Oh no, the bus is sold out! There isn’t another bus until tomorrow. What are we going to do?
About 15 minutes later we found a bus that would take us to another station, where we would take a bus to a ferry terminal, where we would take a ferry to Salvador, so we hopped on. About 17 hours later a protest took place on the highway and we waited for hours until we realized they weren’t going anywhere, so we then drove to a nearby bus station where we sat and waited some more. A bunch of people got sick including Everest so we named the bus “the vomit comet.” Then they told us we would have to sleep on the bus one more night.
When we finally arrived at the bus stop the next morning we were all VERY happy. We had more moving and grooving to do but we were finally in Salvador de Bahia on our way to Basso in Santa Teresa.
Sometimes crazy things happen when you are on the road. As tired as we
were we left our bags at the hostel and went out to explore the colorful
city of Salvador. One of my favorites was the Maritime Museum and
Lighthouse. We learned that Salvador used to be one of the world’s most
important sea ports. Sailors from Magellan to Columbus have all stopped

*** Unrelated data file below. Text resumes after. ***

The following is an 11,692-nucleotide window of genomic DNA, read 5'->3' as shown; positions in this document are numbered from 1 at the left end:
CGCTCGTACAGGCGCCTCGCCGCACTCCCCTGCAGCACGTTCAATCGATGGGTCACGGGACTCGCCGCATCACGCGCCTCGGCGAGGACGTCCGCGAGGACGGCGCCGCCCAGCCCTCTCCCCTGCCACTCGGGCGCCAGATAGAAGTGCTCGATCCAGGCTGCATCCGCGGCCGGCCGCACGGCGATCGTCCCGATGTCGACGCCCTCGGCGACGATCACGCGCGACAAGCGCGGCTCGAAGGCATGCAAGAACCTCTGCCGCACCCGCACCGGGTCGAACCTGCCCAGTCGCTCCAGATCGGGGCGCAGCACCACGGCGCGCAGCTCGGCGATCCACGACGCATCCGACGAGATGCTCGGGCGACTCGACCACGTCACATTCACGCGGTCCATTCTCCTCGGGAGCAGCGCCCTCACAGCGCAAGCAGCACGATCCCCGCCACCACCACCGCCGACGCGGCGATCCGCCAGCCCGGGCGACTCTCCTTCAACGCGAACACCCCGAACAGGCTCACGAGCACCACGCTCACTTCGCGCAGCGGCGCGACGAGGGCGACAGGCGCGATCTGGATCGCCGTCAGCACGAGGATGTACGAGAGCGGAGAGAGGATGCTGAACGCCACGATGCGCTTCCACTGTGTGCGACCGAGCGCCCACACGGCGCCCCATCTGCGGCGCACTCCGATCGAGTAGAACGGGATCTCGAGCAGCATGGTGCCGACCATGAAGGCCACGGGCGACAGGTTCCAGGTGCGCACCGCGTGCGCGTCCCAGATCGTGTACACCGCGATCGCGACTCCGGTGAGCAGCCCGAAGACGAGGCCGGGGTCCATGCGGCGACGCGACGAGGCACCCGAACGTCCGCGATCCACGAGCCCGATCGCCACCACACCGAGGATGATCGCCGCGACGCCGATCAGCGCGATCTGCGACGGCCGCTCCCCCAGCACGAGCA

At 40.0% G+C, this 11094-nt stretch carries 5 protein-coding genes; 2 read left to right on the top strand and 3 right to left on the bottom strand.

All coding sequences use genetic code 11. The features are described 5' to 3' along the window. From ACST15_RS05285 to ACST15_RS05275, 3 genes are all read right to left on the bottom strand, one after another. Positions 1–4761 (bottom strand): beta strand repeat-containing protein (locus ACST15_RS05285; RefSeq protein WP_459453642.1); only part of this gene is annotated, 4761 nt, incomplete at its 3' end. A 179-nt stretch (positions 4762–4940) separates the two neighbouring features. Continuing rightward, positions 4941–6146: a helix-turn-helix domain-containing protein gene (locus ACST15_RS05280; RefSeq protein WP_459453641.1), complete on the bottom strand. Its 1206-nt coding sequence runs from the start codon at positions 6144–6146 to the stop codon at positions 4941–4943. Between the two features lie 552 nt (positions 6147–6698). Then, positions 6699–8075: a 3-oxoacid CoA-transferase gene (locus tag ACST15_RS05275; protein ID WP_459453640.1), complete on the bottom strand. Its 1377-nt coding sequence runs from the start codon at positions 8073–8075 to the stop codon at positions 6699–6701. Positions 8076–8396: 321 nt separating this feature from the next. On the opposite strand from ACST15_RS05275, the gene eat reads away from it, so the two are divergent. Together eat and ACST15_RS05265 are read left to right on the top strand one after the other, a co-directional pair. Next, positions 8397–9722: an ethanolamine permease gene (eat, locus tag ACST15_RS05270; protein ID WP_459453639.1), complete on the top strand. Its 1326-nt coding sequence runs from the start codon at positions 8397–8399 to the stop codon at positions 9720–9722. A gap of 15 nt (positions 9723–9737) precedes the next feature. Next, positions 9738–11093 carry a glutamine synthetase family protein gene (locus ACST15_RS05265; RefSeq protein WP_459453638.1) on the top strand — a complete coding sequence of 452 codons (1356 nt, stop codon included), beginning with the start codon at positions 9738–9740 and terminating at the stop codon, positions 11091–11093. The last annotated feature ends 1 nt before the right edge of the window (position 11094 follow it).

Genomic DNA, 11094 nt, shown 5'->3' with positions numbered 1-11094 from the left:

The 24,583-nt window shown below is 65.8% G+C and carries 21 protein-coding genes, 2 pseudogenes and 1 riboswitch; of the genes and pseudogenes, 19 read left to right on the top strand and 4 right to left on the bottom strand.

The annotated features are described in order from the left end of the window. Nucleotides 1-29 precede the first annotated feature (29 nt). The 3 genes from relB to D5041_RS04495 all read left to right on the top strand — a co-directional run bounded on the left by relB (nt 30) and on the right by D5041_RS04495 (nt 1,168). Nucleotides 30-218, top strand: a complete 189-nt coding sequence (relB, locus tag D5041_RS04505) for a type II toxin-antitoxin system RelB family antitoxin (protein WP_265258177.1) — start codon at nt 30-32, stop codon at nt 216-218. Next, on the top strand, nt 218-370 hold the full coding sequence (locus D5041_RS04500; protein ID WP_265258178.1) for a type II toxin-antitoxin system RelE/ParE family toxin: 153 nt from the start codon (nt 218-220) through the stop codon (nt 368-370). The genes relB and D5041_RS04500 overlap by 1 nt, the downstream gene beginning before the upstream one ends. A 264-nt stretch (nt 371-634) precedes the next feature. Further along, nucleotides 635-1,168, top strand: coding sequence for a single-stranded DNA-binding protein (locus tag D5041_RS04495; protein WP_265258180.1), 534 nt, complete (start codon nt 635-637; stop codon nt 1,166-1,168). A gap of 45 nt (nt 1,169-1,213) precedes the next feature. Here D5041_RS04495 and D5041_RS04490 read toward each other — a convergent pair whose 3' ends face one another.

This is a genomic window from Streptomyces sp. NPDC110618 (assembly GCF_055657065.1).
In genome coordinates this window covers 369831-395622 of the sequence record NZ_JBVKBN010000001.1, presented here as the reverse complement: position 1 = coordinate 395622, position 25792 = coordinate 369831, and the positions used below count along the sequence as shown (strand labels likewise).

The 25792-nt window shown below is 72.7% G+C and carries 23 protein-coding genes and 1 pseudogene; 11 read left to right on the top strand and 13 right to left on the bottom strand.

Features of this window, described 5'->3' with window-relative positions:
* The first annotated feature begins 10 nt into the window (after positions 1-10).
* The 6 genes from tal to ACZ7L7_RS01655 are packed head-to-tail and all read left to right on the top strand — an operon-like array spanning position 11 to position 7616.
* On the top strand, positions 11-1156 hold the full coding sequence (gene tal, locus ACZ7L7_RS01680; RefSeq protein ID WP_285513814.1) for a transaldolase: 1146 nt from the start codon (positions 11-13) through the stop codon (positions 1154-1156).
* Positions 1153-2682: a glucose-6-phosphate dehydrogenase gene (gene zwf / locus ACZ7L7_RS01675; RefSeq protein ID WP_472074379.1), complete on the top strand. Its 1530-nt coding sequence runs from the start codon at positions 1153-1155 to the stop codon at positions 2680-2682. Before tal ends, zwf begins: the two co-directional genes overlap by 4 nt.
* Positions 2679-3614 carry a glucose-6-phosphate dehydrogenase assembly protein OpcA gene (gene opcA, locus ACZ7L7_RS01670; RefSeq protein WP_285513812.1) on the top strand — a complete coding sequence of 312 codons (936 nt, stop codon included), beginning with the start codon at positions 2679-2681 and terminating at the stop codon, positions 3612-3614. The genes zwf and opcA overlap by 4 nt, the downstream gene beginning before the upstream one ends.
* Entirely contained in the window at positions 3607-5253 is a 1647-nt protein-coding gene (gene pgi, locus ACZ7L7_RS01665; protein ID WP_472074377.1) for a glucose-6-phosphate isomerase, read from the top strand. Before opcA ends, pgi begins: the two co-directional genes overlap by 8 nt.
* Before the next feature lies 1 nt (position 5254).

in Salvador. The Maritime Museum had all kinds of nautical equipment and
model ships; the most amazing was a wall of tiny ships in glass
Another one of my favorites was the Afro Brazilian church Bonfim. On
Friday mornings a mass is held and many of the guest wear white out of
respect. After mass they tie a ribbon on the church gate. They tie
three knots and make three wishes and when they fall off the wishes
should come true. We tied some ribbons on the gate and made special
After our tour we went for a swim in the beautiful (and warm) Atlantic
Ocean. What a treat compared to our freezing Pacific. The next morning
when we woke up from a sound slumber we went to explore the Palharino,
the historic part of town. As we walked down the cobbled streets we
listened to the sound of street performers and strolled by dozens of
cute cafes and boutiques.
After our long day in the Palharino it was time for some dinner. We went
for authentic Salvadorian acaraje’, a deep fried ball of peeled black
eyed peas filled with shrimp paste, mixed vegetables and shrimp still in
the shell. Sitting seaside eating this made me think of all the food we
have eaten the last year on our journey, from peppers in Bhutan to
curry in India to Parilla in Uruguay…. all so different and all so
yummy. It was our last beautiful beach and sunset in Bahia… the next
day we traveled north to the fishing village, Praia do Forte.